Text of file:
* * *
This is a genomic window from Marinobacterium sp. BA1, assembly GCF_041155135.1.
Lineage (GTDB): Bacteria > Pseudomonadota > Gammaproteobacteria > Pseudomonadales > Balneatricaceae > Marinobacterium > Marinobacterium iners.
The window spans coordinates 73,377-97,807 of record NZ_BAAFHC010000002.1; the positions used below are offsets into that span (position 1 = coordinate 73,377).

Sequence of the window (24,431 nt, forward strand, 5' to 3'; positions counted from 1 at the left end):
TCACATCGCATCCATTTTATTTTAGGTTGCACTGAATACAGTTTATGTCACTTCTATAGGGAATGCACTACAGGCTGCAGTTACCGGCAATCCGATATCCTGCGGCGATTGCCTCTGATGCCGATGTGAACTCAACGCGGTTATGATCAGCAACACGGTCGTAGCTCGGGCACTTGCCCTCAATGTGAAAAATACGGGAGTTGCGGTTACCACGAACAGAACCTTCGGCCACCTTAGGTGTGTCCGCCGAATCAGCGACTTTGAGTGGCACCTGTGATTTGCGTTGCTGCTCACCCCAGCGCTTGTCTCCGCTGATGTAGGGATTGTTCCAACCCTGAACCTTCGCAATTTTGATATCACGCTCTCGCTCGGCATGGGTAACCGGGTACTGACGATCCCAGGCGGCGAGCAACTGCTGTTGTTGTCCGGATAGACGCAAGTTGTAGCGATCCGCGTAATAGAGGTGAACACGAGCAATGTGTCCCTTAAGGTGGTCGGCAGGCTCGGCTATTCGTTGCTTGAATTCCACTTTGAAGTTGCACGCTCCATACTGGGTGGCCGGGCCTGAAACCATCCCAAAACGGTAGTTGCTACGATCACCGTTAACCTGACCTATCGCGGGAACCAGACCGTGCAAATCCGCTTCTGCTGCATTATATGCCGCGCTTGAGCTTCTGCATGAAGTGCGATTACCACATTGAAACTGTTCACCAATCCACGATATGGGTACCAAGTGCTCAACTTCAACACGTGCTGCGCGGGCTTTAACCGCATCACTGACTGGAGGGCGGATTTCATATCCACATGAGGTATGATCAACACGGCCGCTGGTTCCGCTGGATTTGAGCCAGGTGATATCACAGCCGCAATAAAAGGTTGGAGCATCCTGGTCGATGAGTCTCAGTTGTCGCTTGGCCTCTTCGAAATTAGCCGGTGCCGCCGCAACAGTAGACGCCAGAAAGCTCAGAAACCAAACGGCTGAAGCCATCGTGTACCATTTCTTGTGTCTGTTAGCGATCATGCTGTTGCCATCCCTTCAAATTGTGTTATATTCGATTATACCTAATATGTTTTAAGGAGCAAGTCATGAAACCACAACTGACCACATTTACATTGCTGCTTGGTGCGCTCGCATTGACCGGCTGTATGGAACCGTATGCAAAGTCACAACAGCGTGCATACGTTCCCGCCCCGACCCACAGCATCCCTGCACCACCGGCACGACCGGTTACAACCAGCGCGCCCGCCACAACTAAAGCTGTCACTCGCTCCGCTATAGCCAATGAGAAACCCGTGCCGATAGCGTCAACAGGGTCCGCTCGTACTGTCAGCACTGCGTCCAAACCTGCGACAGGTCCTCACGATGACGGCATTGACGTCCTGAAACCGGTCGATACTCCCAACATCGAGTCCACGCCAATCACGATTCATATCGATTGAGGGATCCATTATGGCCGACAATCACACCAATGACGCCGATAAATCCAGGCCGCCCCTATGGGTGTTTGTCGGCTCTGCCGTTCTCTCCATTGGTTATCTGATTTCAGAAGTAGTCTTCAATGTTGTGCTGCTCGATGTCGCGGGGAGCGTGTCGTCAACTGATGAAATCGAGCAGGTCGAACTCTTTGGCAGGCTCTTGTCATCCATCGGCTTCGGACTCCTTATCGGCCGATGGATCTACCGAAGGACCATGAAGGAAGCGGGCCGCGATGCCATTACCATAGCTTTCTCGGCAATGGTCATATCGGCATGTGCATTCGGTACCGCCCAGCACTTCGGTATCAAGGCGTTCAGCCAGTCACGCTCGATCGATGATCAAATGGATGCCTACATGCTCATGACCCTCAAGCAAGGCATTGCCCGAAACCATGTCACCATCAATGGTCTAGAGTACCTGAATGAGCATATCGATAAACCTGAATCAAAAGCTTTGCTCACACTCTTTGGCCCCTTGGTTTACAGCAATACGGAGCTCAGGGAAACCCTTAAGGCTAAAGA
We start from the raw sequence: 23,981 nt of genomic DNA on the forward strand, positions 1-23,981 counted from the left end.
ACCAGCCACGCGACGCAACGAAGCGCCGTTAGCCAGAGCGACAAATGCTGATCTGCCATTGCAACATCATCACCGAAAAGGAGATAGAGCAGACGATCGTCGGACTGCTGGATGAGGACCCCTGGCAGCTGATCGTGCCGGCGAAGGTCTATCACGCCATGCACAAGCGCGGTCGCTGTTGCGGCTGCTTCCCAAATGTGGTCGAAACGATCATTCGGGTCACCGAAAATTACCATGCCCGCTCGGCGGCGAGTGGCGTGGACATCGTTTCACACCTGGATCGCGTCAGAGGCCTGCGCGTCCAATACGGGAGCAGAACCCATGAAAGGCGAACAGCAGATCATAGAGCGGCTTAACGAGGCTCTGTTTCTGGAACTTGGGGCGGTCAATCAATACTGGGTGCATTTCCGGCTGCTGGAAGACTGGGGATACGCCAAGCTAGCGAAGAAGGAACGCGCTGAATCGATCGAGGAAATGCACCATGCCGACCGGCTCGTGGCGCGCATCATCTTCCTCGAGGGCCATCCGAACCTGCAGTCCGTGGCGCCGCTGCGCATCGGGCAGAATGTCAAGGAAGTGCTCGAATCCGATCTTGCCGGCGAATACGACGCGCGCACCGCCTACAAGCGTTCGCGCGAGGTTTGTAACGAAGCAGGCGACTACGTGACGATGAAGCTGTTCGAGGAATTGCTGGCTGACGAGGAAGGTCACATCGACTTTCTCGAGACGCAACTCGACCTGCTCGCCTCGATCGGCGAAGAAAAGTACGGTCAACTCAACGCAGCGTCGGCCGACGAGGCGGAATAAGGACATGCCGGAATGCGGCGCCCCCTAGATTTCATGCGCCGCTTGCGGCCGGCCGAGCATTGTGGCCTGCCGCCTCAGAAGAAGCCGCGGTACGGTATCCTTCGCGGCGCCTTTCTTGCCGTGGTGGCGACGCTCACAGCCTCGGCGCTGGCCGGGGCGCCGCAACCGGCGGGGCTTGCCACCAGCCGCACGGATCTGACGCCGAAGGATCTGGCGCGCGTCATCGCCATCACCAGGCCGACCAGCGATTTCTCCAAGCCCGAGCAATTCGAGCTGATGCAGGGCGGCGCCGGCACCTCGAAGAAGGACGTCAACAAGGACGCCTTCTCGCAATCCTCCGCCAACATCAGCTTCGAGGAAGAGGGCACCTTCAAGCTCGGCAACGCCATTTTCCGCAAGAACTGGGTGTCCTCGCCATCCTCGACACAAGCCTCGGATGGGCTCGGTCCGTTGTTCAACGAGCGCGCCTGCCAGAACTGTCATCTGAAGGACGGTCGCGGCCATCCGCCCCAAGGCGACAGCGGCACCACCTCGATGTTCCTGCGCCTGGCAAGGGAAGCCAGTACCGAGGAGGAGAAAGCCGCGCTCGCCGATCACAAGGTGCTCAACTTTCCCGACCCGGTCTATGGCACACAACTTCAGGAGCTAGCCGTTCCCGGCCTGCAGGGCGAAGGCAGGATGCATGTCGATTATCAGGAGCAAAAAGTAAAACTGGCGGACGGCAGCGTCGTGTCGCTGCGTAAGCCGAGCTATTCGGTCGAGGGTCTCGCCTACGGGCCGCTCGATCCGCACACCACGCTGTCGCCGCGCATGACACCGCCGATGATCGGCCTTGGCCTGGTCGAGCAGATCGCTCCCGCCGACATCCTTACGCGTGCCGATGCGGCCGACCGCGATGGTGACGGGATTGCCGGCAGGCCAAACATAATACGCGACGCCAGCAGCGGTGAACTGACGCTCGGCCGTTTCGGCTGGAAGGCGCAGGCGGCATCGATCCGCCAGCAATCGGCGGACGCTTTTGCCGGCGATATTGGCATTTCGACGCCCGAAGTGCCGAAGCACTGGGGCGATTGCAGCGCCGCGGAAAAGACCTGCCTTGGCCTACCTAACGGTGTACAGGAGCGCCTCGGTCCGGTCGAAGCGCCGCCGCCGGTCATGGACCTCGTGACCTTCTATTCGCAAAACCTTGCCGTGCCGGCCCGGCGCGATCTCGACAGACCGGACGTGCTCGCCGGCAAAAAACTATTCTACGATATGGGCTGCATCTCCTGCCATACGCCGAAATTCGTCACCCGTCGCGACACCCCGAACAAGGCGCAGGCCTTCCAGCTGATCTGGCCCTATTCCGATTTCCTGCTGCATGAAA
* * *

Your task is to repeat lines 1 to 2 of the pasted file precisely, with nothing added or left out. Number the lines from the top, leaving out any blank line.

This is a genomic window from Marinobacterium sp. BA1, assembly GCF_041155135.1.
Lineage (GTDB): Bacteria > Pseudomonadota > Gammaproteobacteria > Pseudomonadales > Balneatricaceae > Marinobacterium > Marinobacterium iners.